Seven Ways to Use Remembering Lincoln In the Classroom

Remembering Lincoln launched in March 2015 to bring a range of primary sources—letters, newspapers, diaries, mourning ribbons, photographs, lithographs, objects—that show how people in 1865 responded to the first-ever presidential assassination and death of Abraham Lincoln.

Nine Teacher Representatives helped us develop the project, offering feedback and producing Teaching Modules that bring together sets of primary source materials with suggestions for student activities.

As you look through Remembering Lincoln, you’ll find that certain people or places may be underrepresented or unrepresented. We’re always looking for new primary sources to add to the collection and would love to work with you. If you have recommendations or know of primary sources from your town or region, email me or fill out this suggestion form and we’ll look at your resources.

Unique Ways to use Remembering Lincoln

Follow Major Events

Use the site’s timeline to follow along with the events in the harrowing days after the president’s assassination.

Find a Person’s Story

We have highlighted stories of specific people and how they responded to the assassination. You could have your students research more about these people. Does that person’s response to the assassination fit with what else you know about the person?

Find Responses on a Map

Our map of specific responses is representative of the archive so far. You’ll notice large gaps in different portions of the United States, and for much of the world. Would you and your class like to go to your local archive to find and digitize responses? Email me to help us fill in our primary sources.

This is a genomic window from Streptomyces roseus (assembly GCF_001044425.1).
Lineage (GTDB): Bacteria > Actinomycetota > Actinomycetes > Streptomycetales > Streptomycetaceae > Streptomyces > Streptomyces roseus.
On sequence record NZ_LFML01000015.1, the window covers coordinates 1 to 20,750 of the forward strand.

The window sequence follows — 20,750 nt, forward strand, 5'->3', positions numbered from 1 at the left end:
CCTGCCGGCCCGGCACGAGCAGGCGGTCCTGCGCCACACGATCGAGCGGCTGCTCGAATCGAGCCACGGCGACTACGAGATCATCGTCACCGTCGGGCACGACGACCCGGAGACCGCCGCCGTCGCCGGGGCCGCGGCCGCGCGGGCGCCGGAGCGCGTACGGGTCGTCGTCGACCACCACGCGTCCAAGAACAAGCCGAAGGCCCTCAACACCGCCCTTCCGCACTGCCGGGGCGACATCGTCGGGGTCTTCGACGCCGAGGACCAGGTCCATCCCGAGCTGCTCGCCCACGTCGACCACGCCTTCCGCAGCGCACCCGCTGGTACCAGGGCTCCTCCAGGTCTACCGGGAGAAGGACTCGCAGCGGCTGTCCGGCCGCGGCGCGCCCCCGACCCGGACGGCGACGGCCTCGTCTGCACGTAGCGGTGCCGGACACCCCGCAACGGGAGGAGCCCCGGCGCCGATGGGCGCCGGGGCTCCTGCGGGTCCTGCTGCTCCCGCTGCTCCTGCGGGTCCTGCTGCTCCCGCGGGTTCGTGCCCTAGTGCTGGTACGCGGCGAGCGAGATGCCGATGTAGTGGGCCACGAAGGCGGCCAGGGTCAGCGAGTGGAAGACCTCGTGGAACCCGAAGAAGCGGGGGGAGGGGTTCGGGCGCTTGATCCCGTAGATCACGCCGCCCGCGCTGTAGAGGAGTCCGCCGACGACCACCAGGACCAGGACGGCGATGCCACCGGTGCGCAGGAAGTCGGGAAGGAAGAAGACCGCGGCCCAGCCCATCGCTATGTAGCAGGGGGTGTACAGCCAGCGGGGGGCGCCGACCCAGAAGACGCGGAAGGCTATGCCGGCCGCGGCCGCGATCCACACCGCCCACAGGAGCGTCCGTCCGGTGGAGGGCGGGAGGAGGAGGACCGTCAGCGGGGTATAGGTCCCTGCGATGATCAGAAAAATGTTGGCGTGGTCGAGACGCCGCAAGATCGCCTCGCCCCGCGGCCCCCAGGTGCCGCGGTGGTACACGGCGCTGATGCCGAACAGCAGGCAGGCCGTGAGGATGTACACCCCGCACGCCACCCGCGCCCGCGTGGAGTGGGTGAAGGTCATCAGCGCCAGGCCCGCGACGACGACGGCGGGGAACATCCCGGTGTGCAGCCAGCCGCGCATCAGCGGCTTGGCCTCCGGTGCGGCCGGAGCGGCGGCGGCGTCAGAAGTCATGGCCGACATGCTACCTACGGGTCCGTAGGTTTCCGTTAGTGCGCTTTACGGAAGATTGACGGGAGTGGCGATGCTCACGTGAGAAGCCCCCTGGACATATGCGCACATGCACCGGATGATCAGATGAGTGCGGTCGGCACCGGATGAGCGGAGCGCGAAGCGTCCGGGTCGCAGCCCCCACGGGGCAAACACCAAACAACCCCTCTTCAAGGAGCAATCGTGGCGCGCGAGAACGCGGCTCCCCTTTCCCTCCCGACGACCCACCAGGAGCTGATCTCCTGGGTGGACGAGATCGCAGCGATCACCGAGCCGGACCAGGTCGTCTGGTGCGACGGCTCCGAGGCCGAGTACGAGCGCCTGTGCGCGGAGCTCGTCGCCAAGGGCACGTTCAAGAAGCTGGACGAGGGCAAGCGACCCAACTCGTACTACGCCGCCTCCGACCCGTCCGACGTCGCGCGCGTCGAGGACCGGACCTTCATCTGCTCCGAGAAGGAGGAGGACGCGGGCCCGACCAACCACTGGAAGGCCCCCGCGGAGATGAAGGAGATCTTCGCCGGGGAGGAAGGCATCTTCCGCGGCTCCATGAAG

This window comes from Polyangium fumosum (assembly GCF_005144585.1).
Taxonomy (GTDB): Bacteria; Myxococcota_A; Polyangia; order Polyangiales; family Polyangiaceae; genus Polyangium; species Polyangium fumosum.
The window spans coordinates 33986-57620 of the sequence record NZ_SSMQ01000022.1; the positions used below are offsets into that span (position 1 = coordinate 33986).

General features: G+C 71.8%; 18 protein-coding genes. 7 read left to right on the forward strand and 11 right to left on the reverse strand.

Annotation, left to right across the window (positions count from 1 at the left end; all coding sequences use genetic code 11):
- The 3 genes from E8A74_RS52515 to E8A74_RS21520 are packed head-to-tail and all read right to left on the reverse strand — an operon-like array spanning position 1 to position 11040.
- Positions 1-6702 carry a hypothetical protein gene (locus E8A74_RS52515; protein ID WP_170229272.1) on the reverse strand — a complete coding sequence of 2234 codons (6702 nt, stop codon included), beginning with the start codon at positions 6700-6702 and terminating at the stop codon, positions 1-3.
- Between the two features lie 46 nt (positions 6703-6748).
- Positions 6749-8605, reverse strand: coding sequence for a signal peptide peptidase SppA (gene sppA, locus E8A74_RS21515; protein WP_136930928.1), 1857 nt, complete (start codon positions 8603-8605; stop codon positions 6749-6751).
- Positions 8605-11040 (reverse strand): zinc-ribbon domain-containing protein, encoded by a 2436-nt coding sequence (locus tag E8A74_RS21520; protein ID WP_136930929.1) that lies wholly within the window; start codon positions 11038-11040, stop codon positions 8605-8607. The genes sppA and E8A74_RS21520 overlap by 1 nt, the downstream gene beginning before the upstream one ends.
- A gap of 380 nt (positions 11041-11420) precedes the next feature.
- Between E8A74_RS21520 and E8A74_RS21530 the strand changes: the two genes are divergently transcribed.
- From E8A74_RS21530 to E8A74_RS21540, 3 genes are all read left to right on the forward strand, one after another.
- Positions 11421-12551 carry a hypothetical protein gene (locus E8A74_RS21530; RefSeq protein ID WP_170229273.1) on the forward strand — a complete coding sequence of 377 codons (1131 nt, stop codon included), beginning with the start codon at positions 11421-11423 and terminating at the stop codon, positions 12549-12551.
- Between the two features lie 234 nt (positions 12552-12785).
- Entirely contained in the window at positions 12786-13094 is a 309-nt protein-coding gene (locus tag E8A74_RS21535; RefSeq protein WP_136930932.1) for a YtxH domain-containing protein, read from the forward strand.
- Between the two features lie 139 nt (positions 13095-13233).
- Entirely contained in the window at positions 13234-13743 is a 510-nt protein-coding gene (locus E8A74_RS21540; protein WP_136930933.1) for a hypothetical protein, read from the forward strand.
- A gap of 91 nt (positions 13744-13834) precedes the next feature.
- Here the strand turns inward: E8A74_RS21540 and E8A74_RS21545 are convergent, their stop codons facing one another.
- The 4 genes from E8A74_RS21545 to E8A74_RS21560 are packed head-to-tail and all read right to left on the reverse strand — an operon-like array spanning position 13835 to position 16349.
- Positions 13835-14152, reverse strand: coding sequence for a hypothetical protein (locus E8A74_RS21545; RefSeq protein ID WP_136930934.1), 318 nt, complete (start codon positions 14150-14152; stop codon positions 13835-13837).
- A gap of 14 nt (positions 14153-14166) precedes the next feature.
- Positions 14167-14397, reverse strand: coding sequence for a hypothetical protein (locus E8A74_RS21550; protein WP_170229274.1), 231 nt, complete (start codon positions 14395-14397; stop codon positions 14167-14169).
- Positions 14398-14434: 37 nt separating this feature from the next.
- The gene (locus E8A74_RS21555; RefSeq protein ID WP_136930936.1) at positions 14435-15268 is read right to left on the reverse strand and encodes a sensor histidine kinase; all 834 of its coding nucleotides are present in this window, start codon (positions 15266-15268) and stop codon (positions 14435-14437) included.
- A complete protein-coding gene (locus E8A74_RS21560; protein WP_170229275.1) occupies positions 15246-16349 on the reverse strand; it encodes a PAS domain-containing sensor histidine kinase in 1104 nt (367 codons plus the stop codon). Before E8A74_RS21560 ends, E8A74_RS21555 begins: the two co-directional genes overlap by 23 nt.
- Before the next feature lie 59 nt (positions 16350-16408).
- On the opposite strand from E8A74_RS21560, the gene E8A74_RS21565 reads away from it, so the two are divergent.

Browse Responses

Browse Responses to search for particular words, select a specific item type (like lithographs) or look for items from a region (like Latin America).

Find Tags

Use our tagging system to find responses from specific groups of people. Examine responses from children, Union soldiers, Jewish or Christian clergy, free African Americans or foreign governments.

You can also find responses about specific topics, like first reactions, speculation about the future or the funeral train. Like any tagging system on such an archive, this one is imprecise. If you see any issues or have questions about a classification, email me.

Transcriptions

You’ll find transcriptions on some of the items in the collection, but many don’t yet exist. Like other online archival projects, we’re looking for help in transcription. Would you like to teach your students to read and examine historical documents, and contribute to other users’ ability to find interesting primary sources in Remembering Lincoln? Email me—we’d love to work with you and your class!

My Collection

Each primary source features a + sign. Click that to add an item to your own collection, like this small one I created. With this feature, you don’t need a login—but you will have to save the special URL generated to use it on another computer.

With this tool you can create a collection of items for students to examine, or give students criteria and have them complete a scavenger hunt in the collection, saving primary sources as they go.

Share Your Thoughts

Remembering Lincoln, like many digital archives, is continually a living archive that’s always in progress. We’re continuing to reach out to potential contributors—classrooms, individuals and archives—to augment the collection.

How would you use Remembering Lincoln in the classroom? What resources will make this collection even more useful? Have your own ideas for a Remembering Lincoln Teaching Module? Fill out a submission form on the Remembering Lincoln website or email me. Please let us know what you think!

David McKenzie is Associate Director for Digital Resources in the Education Department at Ford’s Theatre. He also is currently a part-time History Ph.D. student at George Mason University, studying 19th-century U.S. and Latin American history, as well as digital history. Before coming to Ford’s in October 2013, he worked at the Jewish Historical Society of Greater WashingtonThe Design Minds, Inc. and the Alamo. Follow him on Twitter @dpmckenzie.